Hey everyone. Take a break and Talk to your colleagues outside biomedical science. Publishing charges are NOT common for other fields.

    Also... Am I the only one who remembers when journals paid for review articles? And writing book chapters or editing books could pay for a nice week's vacation? C'mon... I am not THAT old.

  • Jonathan Badger says:

    It isn't *just* biomedical science. I'm gone to the biomedical dark side now, but I started in environmental microbiology of soil and oceans, and charges were quite common there (especially for color figures, which were seen as a luxury). It's true that page charges in computer science (where I did my postdoc) are rare, but that's because CS is a pre-print/conference proceedings culture rather than a journal-based one.

  • drugmonkey says:

    It has been entirely possible to publish for decades without paying a single page charge in my fields of closest interest. Elsevier, Springer, Wiley.....they all have these types of journals.

  • The Other Dave says:

    Yea, I remember paying for color. But for the most part it seemed that publishing only cost money if you wanted to buy reprints.

  • drugmonkey says:

    Or want to Glam it up......vanity!

  • drugmonkey says:

    TOD-
    Huff po is notorious for not paying its content providers ("bloggers"). If one publishes work there, one is paying (via uncompensated labor) to publish there. Presumably to satisfy ones vanity over getting something "published" by the high profile Huffington Post.

    How is this any different for journal article publication? Unless you are being paid a fee for publishing in that journal, you are vanity publishing.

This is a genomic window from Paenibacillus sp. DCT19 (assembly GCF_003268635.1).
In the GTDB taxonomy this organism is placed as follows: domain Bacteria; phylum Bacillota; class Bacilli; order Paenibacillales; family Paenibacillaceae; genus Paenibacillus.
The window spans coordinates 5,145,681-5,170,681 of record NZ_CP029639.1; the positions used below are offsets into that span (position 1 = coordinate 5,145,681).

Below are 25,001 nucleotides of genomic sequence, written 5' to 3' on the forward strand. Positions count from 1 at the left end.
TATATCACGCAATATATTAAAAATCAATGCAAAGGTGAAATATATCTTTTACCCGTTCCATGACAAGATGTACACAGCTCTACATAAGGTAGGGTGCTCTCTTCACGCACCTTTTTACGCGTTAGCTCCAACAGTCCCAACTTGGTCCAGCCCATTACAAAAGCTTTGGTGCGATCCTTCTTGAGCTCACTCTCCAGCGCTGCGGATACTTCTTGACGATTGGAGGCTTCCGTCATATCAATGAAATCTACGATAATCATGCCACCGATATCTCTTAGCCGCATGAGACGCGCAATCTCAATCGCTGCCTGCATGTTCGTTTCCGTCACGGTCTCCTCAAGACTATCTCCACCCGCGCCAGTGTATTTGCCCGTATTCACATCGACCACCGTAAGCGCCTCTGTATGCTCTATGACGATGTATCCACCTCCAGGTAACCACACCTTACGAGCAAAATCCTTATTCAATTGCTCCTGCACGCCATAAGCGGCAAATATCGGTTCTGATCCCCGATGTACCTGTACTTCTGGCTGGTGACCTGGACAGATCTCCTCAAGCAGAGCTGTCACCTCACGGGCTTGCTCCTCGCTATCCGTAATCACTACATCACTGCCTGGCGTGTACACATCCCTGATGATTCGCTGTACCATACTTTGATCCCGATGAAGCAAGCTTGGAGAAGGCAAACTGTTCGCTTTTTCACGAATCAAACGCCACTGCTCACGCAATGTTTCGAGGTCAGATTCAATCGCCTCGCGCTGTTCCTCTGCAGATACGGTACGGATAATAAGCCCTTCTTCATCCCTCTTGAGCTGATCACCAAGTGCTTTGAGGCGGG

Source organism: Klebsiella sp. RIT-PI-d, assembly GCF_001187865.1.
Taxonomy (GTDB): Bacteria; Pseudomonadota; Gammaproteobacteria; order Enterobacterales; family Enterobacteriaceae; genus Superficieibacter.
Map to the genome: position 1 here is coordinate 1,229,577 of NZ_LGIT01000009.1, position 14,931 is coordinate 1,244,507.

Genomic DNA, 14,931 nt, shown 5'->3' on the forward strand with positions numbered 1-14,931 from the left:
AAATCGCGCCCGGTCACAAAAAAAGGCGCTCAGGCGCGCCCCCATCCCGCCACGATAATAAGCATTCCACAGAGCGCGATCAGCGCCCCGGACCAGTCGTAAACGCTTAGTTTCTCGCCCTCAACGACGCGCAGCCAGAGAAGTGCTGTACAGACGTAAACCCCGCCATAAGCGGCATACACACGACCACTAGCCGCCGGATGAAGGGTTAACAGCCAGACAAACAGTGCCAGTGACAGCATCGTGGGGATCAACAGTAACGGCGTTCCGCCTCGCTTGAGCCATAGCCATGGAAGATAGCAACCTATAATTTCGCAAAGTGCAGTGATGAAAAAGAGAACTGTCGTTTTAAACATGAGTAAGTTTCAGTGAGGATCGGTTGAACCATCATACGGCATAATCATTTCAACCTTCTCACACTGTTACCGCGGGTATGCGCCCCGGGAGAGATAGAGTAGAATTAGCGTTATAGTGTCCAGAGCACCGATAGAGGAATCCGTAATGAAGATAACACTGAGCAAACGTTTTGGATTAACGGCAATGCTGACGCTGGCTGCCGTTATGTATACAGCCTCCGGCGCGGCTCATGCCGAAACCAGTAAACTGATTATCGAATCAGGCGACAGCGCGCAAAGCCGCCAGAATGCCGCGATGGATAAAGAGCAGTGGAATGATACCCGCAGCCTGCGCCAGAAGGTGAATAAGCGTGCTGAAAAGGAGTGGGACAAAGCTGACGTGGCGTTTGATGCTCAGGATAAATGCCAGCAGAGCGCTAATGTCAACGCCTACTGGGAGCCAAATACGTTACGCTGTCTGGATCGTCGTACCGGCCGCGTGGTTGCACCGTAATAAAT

• MorganPhD says:

    (Humble brag) Our latest Nature manuscript cost $4100 (5 color figures, plus article processing charge), or significantly more than PLoS journals. And let's say this: there was significantly more vanity (the traditional definition) involved in submitting to Nature than an alternative journal.

  • qaz says:

    Both JNeurosci and JNeurophys have page charges. Cerebral Cortex is as expensive as PLoS. There are scattered journals that don't, but they are rare and far between and have very low impact (whether measured by weakly correlated signals like impact factor or directly by how many people I know in my field who find my papers there or who are willing not to cite the papers they do find there).

    Is it vanity to want to keep your lab?

  • The Other Dave says:

    As for the definition of vanity press, it looks like at least some of you have finally googled it. Thank you for putting in the effort.

    More importantly... You guys are now hitting on exactly what I think are some of the real problems. Our scientific productivity is increasingly measured by publications. This makes us need publications. This creates a market for people who want their work published. Publishers recognize this need, and are happy to cash in on it. This includes charging for services that the market was previously unwilling to pay for. And now we are at the point where we all consider it perfectly reasonable to pay to have our work published.